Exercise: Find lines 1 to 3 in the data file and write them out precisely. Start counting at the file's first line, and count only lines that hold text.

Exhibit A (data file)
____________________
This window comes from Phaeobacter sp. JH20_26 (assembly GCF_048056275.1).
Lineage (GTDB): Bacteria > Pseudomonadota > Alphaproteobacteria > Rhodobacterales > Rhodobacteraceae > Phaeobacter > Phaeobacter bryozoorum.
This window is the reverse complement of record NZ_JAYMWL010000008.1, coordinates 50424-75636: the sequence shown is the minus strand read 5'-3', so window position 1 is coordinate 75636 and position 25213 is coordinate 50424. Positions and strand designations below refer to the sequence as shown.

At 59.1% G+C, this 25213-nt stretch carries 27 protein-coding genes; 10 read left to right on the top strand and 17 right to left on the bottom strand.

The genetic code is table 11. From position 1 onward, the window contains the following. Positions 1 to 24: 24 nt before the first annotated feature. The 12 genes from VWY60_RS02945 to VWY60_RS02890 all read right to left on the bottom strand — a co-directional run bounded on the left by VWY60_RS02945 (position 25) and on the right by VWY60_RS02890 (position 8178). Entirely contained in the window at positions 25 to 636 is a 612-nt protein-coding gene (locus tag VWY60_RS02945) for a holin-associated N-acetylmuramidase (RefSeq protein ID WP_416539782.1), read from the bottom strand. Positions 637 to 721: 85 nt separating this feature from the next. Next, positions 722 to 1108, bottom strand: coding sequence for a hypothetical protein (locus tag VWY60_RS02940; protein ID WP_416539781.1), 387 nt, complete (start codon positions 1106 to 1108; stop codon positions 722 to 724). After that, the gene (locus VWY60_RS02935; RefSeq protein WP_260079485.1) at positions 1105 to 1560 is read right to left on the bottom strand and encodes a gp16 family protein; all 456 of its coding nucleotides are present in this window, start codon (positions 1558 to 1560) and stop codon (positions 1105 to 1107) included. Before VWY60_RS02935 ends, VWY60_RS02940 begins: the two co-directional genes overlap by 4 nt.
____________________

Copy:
This window comes from Phaeobacter sp. JH20_26 (assembly GCF_048056275.1).
Lineage (GTDB): Bacteria > Pseudomonadota > Alphaproteobacteria > Rhodobacterales > Rhodobacteraceae > Phaeobacter > Phaeobacter bryozoorum.
This window is the reverse complement of record NZ_JAYMWL010000008.1, coordinates 50424-75636: the sequence shown is the minus strand read 5'-3', so window position 1 is coordinate 75636 and position 25213 is coordinate 50424. Positions and strand designations below refer to the sequence as shown.